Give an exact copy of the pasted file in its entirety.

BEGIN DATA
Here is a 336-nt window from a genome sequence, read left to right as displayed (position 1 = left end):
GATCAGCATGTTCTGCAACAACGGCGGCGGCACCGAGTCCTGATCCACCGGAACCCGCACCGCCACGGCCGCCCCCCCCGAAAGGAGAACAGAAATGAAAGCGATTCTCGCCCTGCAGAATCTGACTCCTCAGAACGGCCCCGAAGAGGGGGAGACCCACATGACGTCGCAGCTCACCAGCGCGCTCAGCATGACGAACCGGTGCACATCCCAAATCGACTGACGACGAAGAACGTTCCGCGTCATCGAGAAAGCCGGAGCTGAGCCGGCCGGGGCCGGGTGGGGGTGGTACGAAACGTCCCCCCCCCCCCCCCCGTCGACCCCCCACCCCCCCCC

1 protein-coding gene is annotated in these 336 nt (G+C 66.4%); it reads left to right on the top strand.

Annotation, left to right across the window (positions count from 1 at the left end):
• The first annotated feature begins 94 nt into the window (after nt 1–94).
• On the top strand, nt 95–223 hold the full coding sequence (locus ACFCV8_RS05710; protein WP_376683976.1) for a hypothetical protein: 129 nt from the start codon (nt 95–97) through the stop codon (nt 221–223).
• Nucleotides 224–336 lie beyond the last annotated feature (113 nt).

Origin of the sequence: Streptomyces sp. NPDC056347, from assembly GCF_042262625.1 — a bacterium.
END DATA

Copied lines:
Here is a 336-nt window from a genome sequence, read left to right as displayed (position 1 = left end):
GATCAGCATGTTCTGCAACAACGGCGGCGGCACCGAGTCCTGATCCACCGGAACCCGCACCGCCACGGCCGCCCCCCCCGAAAGGAGAACAGAAATGAAAGCGATTCTCGCCCTGCAGAATCTGACTCCTCAGAACGGCCCCGAAGAGGGGGAGACCCACATGACGTCGCAGCTCACCAGCGCGCTCAGCATGACGAACCGGTGCACATCCCAAATCGACTGACGACGAAGAACGTTCCGCGTCATCGAGAAAGCCGGAGCTGAGCCGGCCGGGGCCGGGTGGGGGTGGTACGAAACGTCCCCCCCCCCCCCCCCGTCGACCCCCCACCCCCCCCC

1 protein-coding gene is annotated in these 336 nt (G+C 66.4%); it reads left to right on the top strand.

Annotation, left to right across the window (positions count from 1 at the left end):
• The first annotated feature begins 94 nt into the window (after nt 1–94).
• On the top strand, nt 95–223 hold the full coding sequence (locus ACFCV8_RS05710; protein WP_376683976.1) for a hypothetical protein: 129 nt from the start codon (nt 95–97) through the stop codon (nt 221–223).
• Nucleotides 224–336 lie beyond the last annotated feature (113 nt).

Origin of the sequence: Streptomyces sp. NPDC056347, from assembly GCF_042262625.1 — a bacterium.